Planck early results. XVII. Origin of the submillimetre excess dust emission in the Magellanic Clouds

åp 12/2011; 536:A17. DOI: 10.1051/0004-6361/201116473

ABSTRACT The integrated spectral energy distributions (SED) of the Large Magellanic Cloud (LMC) and Small Magellanic Cloud (SMC) appear significantly flatter than expected from dust models based on their far-infrared and radio emission. The still unexplained origin of this millimetre excess is investigated here using the Planck data. The integrated SED of the two galaxies before subtraction of the foreground (Milky Way) and background (CMB fluctuations) emission are in good agreement with previous determinations, confirming the presence of the millimetre excess. In the context of this preliminary analysis we do not propose a full multi-component fitting of the data, but instead subtract contributions unrelated to the galaxies and to dust emission. The background CMB contribution is subtracted using an internal linear combination (ILC) method performed locally around the galaxies. The foreground emission from the Milky Way is subtracted as a Galactic Hi template, and the dust emissivity is derived in a region surrounding the two galaxies and dominated by Milky Way emission. After subtraction, the remaining emission of both galaxies correlates closely with the atomic and molecular gas emission of the LMC and SMC. The millimetre excess in the LMC can be explained by CMB fluctuations, but a significant excess is still present in the SMC SED. The Planck and IRAS-IRIS data at 100 mum are combined to produce thermal dust temperature and optical depth maps of the two galaxies. The LMC temperature map shows the presence of a warm inner arm already found with the Spitzer data, but which also shows the existence of a previously unidentified cold outer arm. Several cold regions are found along this arm, some of which are associated with known molecular clouds. The dust optical depth maps are used to constrain the thermal dust emissivity power-law index (beta). The average spectral index is found to be consistent with beta = 1.5 and beta = 1.2 below 500mum for the LMC and SMC respectively, significantly flatter than the values observed in the Milky Way. Also, there is evidence in the SMC of a further flattening of the SED in the sub-mm, unlike for the LMC where the SED remains consistent with beta = 1.5. The spatial distribution of the millimetre dustexcess in the SMC follows the gas and thermal dust distribution. Different models are explored in order to fit the dust emission in the SMC. It is concluded that the millimetre excess is unlikely to be caused by very cold dust emission and that it could be due to a combination of spinning dust emission and thermal dust emission by more amorphous dust grains than those present in our Galaxy. Corresponding author: J.-P. Bernard, e-mail:

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    ABSTRACT: This paper presents the first results of comparison of Planck along with IRAS data with Green Bank Telescope 21-cm observations in 14 fields covering more than 800 square degrees at high Galactic latitude. Galactic dust emission for fields with average HI column density lower than 2 x 10^20 cm^-2 is well correlated with 21-cm emission. The residual emission in these fields, once the HI-correlated emission is removed, is consistent with the expected statistical properties of the cosmic infrared background fluctuations. Fields with larger column densities show significant excess dust emission compared to the HI column density. Regions of excess lie in organized structures that suggest the presence of hydrogen in molecular form, though they are not always correlated with CO emission. Dust emission from intermediate-velocity clouds is detected with high significance. Its spectral properties are consistent with, compared to the local ISM values, significantly hotter dust (T~20 K), lower sub-millimeter dust opacity, and a relative abundance of very small grains to large grains about four times higher. These results are compatible with expectations for clouds that are part of the Galactic fountain in which there is dust shattering and fragmentation. Correlated dust emission in HVCs is not detected; the average of the 99.9% confidence upper limits to the emissivity is 0.15 times the local ISM value at 857 and 3000 GHz, in accordance with gas phase evidence for lower metallicity and depletion in these clouds. Unexpected anti-correlated variations of the dust temperature and emission cross-section per H atom are identified in the local ISM and IVCs, a trend that continues into molecular environments. This suggests that dust growth through aggregation, seen in molecular clouds, is active much earlier in the cloud condensation and star formation processes.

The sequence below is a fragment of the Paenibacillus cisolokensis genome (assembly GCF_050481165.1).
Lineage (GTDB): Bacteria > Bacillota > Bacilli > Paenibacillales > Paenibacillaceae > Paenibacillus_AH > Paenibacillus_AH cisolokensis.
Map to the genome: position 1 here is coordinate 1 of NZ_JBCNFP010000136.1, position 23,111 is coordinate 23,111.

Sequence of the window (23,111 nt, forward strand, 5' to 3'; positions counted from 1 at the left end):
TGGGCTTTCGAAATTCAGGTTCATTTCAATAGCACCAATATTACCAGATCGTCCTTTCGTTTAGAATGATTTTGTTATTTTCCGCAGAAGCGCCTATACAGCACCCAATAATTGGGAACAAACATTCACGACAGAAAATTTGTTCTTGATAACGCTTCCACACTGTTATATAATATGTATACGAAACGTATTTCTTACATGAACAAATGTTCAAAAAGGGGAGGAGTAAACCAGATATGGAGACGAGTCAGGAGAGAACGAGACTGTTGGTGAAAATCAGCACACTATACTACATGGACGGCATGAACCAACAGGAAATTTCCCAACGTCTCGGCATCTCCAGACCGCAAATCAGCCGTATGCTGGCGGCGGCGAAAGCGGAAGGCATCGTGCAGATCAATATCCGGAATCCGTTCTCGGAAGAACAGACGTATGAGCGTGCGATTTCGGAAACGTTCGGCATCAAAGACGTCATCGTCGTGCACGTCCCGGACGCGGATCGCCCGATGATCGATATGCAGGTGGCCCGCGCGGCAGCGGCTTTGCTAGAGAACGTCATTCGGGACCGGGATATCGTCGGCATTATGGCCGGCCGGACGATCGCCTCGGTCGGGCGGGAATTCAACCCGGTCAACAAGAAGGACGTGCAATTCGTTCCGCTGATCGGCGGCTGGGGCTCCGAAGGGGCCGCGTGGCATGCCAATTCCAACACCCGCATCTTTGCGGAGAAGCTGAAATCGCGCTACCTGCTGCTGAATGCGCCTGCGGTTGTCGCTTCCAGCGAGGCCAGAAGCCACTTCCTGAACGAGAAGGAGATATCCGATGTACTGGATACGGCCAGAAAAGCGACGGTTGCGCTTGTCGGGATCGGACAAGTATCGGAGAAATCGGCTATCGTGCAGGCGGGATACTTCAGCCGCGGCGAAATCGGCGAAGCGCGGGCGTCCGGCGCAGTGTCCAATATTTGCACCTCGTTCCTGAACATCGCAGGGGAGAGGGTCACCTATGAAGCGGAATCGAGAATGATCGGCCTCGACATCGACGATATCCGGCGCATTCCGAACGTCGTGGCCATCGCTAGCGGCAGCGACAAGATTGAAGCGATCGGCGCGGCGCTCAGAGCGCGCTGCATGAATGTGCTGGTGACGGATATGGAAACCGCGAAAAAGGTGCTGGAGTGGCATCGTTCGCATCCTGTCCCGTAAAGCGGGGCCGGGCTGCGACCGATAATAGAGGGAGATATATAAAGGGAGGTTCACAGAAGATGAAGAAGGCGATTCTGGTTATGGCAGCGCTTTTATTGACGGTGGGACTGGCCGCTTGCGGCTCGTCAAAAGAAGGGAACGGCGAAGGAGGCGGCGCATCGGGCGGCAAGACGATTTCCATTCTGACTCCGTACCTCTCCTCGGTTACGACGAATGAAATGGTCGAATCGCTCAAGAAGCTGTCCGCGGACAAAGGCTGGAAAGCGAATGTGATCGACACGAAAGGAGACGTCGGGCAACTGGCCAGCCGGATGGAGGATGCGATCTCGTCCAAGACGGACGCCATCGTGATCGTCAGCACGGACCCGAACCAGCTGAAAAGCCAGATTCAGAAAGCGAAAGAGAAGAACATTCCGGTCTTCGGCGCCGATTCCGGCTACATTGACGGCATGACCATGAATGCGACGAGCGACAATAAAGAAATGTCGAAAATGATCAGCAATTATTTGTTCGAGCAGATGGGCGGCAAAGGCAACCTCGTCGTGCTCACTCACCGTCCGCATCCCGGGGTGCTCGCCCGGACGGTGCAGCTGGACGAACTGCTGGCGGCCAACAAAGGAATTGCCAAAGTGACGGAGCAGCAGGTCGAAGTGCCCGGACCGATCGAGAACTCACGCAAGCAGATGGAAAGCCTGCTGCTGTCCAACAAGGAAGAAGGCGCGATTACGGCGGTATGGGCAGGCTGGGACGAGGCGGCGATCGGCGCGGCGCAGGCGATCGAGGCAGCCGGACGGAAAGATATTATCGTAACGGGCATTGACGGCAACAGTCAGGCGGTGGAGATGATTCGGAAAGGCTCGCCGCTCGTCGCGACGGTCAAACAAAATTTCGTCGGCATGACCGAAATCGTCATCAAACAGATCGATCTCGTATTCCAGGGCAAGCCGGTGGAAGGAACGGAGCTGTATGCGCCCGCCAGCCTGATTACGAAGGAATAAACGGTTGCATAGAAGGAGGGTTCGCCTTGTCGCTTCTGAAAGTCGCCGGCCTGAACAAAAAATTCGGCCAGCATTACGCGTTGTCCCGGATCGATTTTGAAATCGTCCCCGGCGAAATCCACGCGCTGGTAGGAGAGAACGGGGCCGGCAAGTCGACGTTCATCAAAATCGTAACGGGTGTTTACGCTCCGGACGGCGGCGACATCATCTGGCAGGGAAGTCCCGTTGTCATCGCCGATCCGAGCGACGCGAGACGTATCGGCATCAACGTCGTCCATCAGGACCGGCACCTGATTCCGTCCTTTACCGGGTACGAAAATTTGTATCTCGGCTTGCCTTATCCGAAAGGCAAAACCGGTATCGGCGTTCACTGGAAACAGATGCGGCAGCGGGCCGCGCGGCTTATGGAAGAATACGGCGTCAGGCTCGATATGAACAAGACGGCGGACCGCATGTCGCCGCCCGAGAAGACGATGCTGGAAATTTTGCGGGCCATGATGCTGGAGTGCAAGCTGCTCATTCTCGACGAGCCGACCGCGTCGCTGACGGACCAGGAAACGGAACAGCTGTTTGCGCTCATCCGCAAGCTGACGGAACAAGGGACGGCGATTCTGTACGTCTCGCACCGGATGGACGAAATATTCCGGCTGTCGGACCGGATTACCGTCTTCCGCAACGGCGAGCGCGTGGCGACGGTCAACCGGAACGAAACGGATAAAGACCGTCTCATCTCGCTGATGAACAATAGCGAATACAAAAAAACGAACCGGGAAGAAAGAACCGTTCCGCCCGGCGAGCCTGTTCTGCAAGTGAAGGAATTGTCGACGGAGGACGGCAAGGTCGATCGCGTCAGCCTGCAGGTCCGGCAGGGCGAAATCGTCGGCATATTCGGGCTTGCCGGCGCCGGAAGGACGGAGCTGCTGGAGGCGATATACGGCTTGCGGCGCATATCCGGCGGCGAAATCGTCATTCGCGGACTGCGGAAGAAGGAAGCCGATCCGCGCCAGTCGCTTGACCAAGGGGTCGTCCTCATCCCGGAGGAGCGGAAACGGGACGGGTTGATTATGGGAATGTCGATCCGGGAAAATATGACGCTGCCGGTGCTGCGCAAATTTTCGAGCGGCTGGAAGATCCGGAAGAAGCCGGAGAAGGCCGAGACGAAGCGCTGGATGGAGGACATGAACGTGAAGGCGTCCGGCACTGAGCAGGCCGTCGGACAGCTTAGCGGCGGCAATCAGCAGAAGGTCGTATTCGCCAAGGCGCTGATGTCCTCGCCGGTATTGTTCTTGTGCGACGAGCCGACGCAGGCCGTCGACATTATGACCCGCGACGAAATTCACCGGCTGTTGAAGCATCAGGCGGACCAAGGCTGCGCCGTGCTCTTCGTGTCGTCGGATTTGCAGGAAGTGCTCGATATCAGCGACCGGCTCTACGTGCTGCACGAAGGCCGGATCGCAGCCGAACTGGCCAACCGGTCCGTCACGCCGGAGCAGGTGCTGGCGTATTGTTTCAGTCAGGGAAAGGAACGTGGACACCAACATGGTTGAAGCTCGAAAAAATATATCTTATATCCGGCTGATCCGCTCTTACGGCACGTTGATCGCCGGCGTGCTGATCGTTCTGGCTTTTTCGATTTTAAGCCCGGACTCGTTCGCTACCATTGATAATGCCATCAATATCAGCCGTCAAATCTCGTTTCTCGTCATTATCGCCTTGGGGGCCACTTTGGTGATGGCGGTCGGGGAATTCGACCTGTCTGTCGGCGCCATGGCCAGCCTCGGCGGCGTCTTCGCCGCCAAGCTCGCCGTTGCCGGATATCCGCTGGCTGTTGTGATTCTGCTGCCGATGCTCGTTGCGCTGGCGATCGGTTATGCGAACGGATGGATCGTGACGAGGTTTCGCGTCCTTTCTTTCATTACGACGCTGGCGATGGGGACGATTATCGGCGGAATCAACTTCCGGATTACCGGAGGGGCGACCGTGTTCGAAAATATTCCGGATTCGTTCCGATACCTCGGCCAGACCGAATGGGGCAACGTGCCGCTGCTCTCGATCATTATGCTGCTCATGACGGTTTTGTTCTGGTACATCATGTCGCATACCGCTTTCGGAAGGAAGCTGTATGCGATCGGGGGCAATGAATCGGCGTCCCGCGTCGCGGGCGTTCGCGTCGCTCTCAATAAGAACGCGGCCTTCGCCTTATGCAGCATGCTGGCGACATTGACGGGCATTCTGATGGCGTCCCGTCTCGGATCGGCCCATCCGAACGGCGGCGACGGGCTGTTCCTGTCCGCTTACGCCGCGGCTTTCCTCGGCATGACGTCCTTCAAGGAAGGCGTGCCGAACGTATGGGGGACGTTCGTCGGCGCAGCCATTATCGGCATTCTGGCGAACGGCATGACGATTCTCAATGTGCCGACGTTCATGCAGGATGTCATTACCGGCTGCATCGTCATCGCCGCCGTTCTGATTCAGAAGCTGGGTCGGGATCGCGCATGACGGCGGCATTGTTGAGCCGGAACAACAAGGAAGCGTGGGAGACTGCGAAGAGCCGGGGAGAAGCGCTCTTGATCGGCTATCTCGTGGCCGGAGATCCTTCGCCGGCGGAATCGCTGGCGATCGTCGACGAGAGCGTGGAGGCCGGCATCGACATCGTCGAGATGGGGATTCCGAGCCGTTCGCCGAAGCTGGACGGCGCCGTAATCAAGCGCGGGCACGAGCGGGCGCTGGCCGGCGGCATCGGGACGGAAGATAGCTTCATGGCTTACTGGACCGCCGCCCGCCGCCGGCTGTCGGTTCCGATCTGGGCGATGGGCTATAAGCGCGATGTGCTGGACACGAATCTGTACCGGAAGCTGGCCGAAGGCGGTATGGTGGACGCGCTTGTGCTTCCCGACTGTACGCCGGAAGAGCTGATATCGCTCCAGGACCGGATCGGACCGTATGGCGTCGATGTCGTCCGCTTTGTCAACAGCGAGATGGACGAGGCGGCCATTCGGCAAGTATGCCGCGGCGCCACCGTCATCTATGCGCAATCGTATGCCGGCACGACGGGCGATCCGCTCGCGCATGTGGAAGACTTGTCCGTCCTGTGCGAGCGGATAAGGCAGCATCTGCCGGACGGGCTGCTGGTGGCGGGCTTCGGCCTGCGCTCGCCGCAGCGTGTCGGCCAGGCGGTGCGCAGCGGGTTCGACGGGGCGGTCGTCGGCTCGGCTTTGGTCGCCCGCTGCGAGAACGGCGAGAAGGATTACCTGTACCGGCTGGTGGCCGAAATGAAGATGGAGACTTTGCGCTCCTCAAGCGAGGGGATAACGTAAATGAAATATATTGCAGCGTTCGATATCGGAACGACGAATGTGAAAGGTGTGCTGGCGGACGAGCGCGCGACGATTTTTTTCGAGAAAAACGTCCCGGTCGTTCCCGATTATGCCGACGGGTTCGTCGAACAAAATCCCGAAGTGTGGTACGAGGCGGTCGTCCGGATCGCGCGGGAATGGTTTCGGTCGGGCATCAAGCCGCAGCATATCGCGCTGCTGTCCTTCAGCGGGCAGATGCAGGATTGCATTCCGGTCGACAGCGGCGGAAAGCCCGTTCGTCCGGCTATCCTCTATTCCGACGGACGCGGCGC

Astronomy & Astrophysics - ASTRON ASTROPHYS. 01/2011; 536.


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